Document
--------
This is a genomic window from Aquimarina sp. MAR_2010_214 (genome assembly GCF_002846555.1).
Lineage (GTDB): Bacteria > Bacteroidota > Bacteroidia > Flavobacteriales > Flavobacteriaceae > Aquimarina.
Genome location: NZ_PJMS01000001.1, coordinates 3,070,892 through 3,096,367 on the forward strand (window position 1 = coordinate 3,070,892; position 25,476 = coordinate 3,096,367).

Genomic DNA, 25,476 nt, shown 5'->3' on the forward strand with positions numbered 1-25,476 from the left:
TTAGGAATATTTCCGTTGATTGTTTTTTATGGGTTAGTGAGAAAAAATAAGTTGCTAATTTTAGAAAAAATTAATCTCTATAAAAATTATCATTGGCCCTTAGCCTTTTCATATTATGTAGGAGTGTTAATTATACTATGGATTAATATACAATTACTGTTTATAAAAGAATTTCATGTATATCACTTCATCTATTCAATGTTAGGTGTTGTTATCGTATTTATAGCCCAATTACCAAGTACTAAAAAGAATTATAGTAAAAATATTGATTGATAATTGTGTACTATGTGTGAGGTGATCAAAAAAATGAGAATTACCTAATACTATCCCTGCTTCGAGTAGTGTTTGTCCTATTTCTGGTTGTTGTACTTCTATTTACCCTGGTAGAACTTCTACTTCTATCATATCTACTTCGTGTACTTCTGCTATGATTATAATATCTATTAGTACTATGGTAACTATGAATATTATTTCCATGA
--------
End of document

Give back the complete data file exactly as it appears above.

This is a genomic window from Aquimarina sp. MAR_2010_214 (genome assembly GCF_002846555.1).
Lineage (GTDB): Bacteria > Bacteroidota > Bacteroidia > Flavobacteriales > Flavobacteriaceae > Aquimarina.
Genome location: NZ_PJMS01000001.1, coordinates 3,070,892 through 3,096,367 on the forward strand (window position 1 = coordinate 3,070,892; position 25,476 = coordinate 3,096,367).

Genomic DNA, 25,476 nt, shown 5'->3' on the forward strand with positions numbered 1-25,476 from the left:
TTAGGAATATTTCCGTTGATTGTTTTTTATGGGTTAGTGAGAAAAAATAAGTTGCTAATTTTAGAAAAAATTAATCTCTATAAAAATTATCATTGGCCCTTAGCCTTTTCATATTATGTAGGAGTGTTAATTATACTATGGATTAATATACAATTACTGTTTATAAAAGAATTTCATGTATATCACTTCATCTATTCAATGTTAGGTGTTGTTATCGTATTTATAGCCCAATTACCAAGTACTAAAAAGAATTATAGTAAAAATATTGATTGATAATTGTGTACTATGTGTGAGGTGATCAAAAAAATGAGAATTACCTAATACTATCCCTGCTTCGAGTAGTGTTTGTCCTATTTCTGGTTGTTGTACTTCTATTTACCCTGGTAGAACTTCTACTTCTATCATATCTACTTCGTGTACTTCTGCTATGATTATAATATCTATTAGTACTATGGTAACTATGAATATTATTTCCATGA